In [23]:
print(f"Mean of the future window:\n {forecast_entry.mean}")
print(f"0.5-quantile (median) of the future window:\n {forecast_entry.quantile(0.5)}")
Mean of the future window:
 [657.432   567.8759  509.03964 462.90637 533.49255 474.97253 449.83563
 489.14816 520.5916  556.1061  586.52    689.13794 743.9377  755.9347
 846.90674 861.06946 884.1995  844.0505  858.2082  851.92267 804.64655
 809.32513 808.19763 698.4341  628.41486 571.8308  545.1014  489.84125
 533.61194 497.71265 527.5373  463.3403  488.81894 553.01324 617.9387
 693.801   704.50995 802.0996  779.80225 842.65845 859.039   937.10315
 886.0708  741.0214  912.11237 926.66284 805.56836 730.22266]
0.5-quantile (median) of the future window:
 [669.59045 575.02576 531.0032  464.3974  525.8405  476.6602  458.5382
 489.29544 519.2877  542.18964 585.2373  681.03265 763.4545  773.0337
 843.76996 875.1853  872.0016  834.8163  849.573   841.62476 808.5004
 801.8551  802.89844 679.6511  631.09546 573.2768  555.4188  487.28363
 518.59454 508.8435  502.41446 456.2519  490.46066 551.9699  612.1071
 685.0114  684.63007 789.92535 762.7166  859.23254 848.2905  952.18243
 890.4299  755.653   881.6748  933.1342  800.9058  744.48395]

Forecast objects have a plot method that can summarize the forecast paths as the mean, prediction intervals, etc. The prediction intervals are shaded in different colors as a “fan chart”.

In [24]:
def plot_prob_forecasts(ts_entry, forecast_entry):
    plot_length = 150
    prediction_intervals = (50.0, 90.0)
    legend = ["observations", "median prediction"] + [f"{k}% prediction interval" for k in prediction_intervals][::-1]

    fig, ax = plt.subplots(1, 1, figsize=(10, 7))
    ts_entry[-plot_length:].plot(ax=ax)  # plot the time series
    forecast_entry.plot(prediction_intervals=prediction_intervals, color='g')
    plt.legend(legend, loc="upper left")
In [25]:
plot_prob_forecasts(ts_entry, forecast_entry)

We can also evaluate the quality of our forecasts numerically. In GluonTS, the Evaluator class can compute aggregate performance metrics, as well as metrics per time series (which can be useful for analyzing performance across heterogeneous time series).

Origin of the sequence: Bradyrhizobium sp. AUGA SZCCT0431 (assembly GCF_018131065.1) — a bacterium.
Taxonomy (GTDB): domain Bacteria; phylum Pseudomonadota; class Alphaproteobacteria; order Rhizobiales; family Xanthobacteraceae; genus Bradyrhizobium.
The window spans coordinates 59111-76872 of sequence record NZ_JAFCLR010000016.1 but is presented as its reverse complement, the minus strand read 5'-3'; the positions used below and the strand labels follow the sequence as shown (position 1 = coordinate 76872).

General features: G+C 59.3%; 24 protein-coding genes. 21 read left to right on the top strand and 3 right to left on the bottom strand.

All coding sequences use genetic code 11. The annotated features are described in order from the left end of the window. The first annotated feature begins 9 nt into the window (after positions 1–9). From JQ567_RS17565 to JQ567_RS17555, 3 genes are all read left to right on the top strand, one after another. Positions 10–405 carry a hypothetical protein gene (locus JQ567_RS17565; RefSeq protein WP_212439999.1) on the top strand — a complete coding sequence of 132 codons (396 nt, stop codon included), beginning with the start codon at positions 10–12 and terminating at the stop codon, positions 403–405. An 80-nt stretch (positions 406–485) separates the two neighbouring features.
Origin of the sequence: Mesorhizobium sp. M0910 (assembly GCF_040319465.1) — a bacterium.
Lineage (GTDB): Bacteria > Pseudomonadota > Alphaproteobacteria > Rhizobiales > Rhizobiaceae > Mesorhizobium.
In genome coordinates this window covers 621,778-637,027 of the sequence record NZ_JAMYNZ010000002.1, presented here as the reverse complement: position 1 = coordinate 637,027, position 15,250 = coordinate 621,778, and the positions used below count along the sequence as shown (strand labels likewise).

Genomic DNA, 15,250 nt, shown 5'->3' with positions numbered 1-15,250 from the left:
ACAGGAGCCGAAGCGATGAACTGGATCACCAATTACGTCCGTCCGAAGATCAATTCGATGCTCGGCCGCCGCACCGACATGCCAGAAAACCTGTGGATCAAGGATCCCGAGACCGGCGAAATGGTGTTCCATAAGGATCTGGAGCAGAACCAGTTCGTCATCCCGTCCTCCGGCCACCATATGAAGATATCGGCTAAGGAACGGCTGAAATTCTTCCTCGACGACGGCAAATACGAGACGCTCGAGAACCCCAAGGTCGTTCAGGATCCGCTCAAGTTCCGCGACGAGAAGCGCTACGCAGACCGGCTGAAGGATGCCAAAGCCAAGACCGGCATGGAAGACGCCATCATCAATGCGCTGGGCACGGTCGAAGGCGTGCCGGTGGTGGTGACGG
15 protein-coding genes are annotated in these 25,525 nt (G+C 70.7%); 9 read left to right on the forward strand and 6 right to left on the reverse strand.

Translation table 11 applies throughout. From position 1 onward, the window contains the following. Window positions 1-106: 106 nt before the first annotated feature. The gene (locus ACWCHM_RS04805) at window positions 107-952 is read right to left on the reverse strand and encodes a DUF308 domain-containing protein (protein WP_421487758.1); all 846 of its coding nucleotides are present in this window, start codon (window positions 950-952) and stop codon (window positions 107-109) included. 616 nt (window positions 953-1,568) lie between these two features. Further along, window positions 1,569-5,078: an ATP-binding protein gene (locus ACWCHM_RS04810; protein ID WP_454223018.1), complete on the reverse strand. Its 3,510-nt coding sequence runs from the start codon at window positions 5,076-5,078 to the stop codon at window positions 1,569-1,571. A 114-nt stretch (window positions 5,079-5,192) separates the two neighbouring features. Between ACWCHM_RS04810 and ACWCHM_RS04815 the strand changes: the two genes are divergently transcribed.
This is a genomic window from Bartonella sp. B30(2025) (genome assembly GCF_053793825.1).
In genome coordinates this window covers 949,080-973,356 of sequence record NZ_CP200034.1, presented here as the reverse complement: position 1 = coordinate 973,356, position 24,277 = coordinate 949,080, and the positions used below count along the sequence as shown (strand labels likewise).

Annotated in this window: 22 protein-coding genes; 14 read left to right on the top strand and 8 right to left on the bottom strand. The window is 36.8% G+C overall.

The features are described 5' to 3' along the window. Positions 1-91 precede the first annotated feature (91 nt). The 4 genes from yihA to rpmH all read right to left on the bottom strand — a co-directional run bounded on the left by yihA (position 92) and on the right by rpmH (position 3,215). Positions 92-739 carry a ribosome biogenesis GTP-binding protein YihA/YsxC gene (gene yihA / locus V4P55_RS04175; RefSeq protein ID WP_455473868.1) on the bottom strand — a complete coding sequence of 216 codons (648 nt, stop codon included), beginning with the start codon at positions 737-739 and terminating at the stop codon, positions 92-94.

In [26]:
from gluonts.evaluation import Evaluator
In [27]:
evaluator = Evaluator(quantiles=[0.1, 0.5, 0.9])
agg_metrics, item_metrics = evaluator(iter(tss), iter(forecasts), num_series=len(dataset.test))
Running evaluation: 100%|██████████| 414/414 [00:00<00:00, 19917.66it/s]

Aggregate metrics aggregate both across time-steps and across time series.

In [28]:
print(json.dumps(agg_metrics, indent=4))
    "MSE": 9656613.653655292,
    "abs_error": 8926028.686189651,
    "abs_target_sum": 145558863.59960938,
    "abs_target_mean": 7324.822041043146,
    "seasonal_error": 336.9046924038305,
    "MASE": 3.3882664642129723,
    "MAPE": 0.24571015283273423,
    "sMAPE": 0.1852512300890329,
    "OWA": NaN,
    "MSIS": 63.97941756142848,
    "QuantileLoss[0.1]": 5090296.274248887,
    "Coverage[0.1]": 0.09686996779388084,
    "QuantileLoss[0.5]": 8926028.815477371,
    "Coverage[0.5]": 0.46804549114331717,
    "QuantileLoss[0.9]": 6892946.789128493,
    "Coverage[0.9]": 0.8796296296296295,
    "RMSE": 3107.509236294446,
    "NRMSE": 0.4242436497272087,
    "ND": 0.06132246752587044,
    "wQuantileLoss[0.1]": 0.034970706340843864,
    "wQuantileLoss[0.5]": 0.0613224684140865,
    "wQuantileLoss[0.9]": 0.047355046739640735,
    "mean_absolute_QuantileLoss": 6969757.292951584,
    "mean_wQuantileLoss": 0.047882740498190364,
    "MAE_Coverage": 0.01848497047772416

Individual metrics are aggregated only across time-steps.

In [29]:
item_id MSE abs_error abs_target_sum abs_target_mean seasonal_error MASE MAPE sMAPE OWA MSIS QuantileLoss[0.1] Coverage[0.1] QuantileLoss[0.5] Coverage[0.5] QuantileLoss[0.9] Coverage[0.9]
0 0.0 2997.847005 1756.685791 31644.0 659.250000 42.371302 0.863736 0.054706 0.052378 NaN 13.179705 972.442920 0.020833 1756.685730 0.666667 1419.121350 1.000000
1 1.0 155417.968750 16964.033203 124149.0 2586.437500 165.107988 2.140522 0.142941 0.131103 NaN 13.879598 3420.709351 0.166667 16964.032104 0.979167 8374.049316 1.000000
2 2.0 29935.947917 6447.917969 65030.0 1354.791667 78.889053 1.702792 0.089015 0.095048 NaN 13.872233 3473.809839 0.000000 6447.917603 0.145833 1539.831445 0.833333
3 3.0 292266.479167 19561.388672 235783.0 4912.145833 258.982249 1.573579 0.080606 0.080400 NaN 14.879645 10134.517090 0.041667 19561.388916 0.416667 8175.906152 0.979167
4 4.0 100070.489583 9540.142578 131088.0 2731.000000 200.494083 0.991316 0.065609 0.061433 NaN 13.176000 4892.513110 0.062500 9540.142822 0.812500 7150.268848 1.000000
In [30]:
item_metrics.plot(x='MSIS', y='MASE', kind='scatter')